Sylvie Roussel-Janssens' work is currently on display at the Ranger Station Art Gallery in Harrison Hot Springs. The public is invited to an artist's reception this Sunday

Letting the light shine through in Harrison art show

Artist's innovative light installations on display at Ranger Station

The Ranger Station Art Gallery is literally being lit up by this month’s feature artist, Sylvie Roussel-Janssens.

The Chilliwack-based artist works with light and fabric to create illuminated sculptures, often with striking results.

“I have a diverse art practice that ranges from sculptural installations to window panels and light boxes,” she said, and is always in the constant pursuit of light and its magic.

Roussel-Janssens assembles, pierces, cuts, welds and sews a variety of materials together to get the effects she is looking for. Her current show, The Active Landscape, incorporates bits of topographical maps in a landscape scene.

It’s a technique she’s developed “mostly by accident” and in addition to showing her creations this month, she’s passing on her knowledge through a local workshop.

“This is a fabric burning workshop,” she said, in which the participants will be making small flags using two different techniques. First, they will learn how to burn through fabric to create a desired effect, and then they’ll learn about thermo-adhesive collaging. The workshop begins at 1 p.m. on Sunday, Sept. 22 at the Ranger Station Art Gallery.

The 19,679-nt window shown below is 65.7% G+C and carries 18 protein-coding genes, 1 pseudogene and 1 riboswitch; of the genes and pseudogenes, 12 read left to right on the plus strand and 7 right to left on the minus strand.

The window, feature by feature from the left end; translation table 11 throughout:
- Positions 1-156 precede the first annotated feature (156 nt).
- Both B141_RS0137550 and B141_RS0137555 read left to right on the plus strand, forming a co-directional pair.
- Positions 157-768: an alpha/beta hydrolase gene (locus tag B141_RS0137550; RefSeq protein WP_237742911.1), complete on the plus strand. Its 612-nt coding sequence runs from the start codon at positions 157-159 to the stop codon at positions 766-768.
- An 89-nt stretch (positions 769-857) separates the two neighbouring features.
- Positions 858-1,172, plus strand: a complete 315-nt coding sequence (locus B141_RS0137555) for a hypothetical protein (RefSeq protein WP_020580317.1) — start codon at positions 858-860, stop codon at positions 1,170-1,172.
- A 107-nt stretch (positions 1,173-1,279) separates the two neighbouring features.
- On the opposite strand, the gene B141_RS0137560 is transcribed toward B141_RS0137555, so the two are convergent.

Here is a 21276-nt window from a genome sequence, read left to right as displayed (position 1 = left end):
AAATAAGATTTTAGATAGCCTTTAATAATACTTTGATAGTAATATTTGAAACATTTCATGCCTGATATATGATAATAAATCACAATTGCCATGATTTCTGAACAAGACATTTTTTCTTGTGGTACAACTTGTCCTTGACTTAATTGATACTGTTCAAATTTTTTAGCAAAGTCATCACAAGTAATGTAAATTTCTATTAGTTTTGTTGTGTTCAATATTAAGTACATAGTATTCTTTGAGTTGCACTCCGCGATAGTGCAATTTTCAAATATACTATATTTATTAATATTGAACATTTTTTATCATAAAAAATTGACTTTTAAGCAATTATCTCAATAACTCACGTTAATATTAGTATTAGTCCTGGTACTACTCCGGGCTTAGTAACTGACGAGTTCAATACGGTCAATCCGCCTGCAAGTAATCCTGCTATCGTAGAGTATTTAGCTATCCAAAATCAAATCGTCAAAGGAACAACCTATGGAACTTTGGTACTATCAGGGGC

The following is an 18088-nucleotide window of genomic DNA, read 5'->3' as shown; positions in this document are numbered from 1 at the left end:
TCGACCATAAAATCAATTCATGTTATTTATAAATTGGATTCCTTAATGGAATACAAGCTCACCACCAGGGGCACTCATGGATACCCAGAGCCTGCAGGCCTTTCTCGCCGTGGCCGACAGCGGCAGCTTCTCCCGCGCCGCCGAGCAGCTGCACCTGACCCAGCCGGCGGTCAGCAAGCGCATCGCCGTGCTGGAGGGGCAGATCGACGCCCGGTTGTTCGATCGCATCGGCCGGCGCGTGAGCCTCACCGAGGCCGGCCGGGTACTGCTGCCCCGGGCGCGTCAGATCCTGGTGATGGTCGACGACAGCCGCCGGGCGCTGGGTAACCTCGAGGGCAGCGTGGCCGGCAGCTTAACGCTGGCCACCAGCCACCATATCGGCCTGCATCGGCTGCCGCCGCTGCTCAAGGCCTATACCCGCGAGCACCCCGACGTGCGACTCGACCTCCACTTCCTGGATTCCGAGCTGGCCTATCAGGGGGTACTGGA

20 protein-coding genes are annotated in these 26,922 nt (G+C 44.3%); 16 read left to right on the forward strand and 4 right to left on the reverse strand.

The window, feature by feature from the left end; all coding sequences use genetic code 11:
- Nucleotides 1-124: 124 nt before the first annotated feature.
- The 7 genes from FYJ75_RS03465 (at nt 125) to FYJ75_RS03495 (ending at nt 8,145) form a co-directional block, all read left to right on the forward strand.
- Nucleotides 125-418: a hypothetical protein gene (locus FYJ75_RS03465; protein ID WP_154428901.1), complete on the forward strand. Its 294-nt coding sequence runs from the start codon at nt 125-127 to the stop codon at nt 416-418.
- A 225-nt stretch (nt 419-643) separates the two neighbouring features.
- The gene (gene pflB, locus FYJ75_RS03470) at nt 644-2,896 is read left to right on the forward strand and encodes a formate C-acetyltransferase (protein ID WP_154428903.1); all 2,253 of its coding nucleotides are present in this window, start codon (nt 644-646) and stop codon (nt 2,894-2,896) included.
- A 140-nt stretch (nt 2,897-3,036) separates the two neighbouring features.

It’s open to anyone, of any age, however children will need to be supervised by an adult.

The public will have a chance to meet Roussel-Janssens before then, at the artist’s reception for her show at the Ranger Station. That will be held this Sunday, Sept. 16, starting at 2 p.m.

She is looking forward to showing her work in Harrison Hot Springs (on display Sept. 7-30) because of the relation to the landscape.

“It is very fitting to show them in Harrison as you could see some similar scenes on the lake or the mountains at any moment,” she said. “I hope to expand the Active Landscape series this year with the use of different kind of maps and landscapes.”

Born in Montreal, Roussel-Janssens has lived in B.C. since 1980. She graduated with honours from Emily Carr College of Art in 1984, specializing in sculpture.

She shows frequently and obtained a Canada Art Council in 2001 for an amphibian sculptural installation project about the now disappeared Fraser valley tidal lake.

For full information on Ranger Station Art Gallery in Harrison Hot Springs, phone 604-796-2723 or visit kentharrisonartscouncil.com.

news@ahobserver.com

 

 

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